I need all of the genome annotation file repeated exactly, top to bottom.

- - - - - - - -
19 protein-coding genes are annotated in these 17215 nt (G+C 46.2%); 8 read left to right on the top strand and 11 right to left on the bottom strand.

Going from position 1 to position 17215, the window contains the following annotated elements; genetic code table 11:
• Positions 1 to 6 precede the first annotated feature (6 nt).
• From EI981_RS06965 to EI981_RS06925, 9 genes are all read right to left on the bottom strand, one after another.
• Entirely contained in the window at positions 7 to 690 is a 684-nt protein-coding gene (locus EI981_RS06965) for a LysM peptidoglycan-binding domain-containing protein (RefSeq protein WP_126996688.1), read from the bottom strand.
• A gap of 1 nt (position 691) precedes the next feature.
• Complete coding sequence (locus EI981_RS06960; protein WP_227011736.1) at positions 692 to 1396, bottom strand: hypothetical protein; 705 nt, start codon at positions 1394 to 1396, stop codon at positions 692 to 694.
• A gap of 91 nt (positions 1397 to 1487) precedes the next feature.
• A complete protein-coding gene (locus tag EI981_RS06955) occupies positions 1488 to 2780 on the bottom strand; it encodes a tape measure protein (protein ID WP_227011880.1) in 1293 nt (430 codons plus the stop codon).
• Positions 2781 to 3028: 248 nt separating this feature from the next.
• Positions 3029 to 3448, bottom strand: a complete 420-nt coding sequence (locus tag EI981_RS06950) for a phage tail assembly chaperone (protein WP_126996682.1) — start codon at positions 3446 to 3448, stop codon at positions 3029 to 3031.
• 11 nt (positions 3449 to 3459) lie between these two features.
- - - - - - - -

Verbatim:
19 protein-coding genes are annotated in these 17215 nt (G+C 46.2%); 8 read left to right on the top strand and 11 right to left on the bottom strand.

Going from position 1 to position 17215, the window contains the following annotated elements; genetic code table 11:
• Positions 1 to 6 precede the first annotated feature (6 nt).
• From EI981_RS06965 to EI981_RS06925, 9 genes are all read right to left on the bottom strand, one after another.
• Entirely contained in the window at positions 7 to 690 is a 684-nt protein-coding gene (locus EI981_RS06965) for a LysM peptidoglycan-binding domain-containing protein (RefSeq protein WP_126996688.1), read from the bottom strand.
• A gap of 1 nt (position 691) precedes the next feature.
• Complete coding sequence (locus EI981_RS06960; protein WP_227011736.1) at positions 692 to 1396, bottom strand: hypothetical protein; 705 nt, start codon at positions 1394 to 1396, stop codon at positions 692 to 694.
• A gap of 91 nt (positions 1397 to 1487) precedes the next feature.
• A complete protein-coding gene (locus tag EI981_RS06955) occupies positions 1488 to 2780 on the bottom strand; it encodes a tape measure protein (protein ID WP_227011880.1) in 1293 nt (430 codons plus the stop codon).
• Positions 2781 to 3028: 248 nt separating this feature from the next.
• Positions 3029 to 3448, bottom strand: a complete 420-nt coding sequence (locus tag EI981_RS06950) for a phage tail assembly chaperone (protein WP_126996682.1) — start codon at positions 3446 to 3448, stop codon at positions 3029 to 3031.
• 11 nt (positions 3449 to 3459) lie between these two features.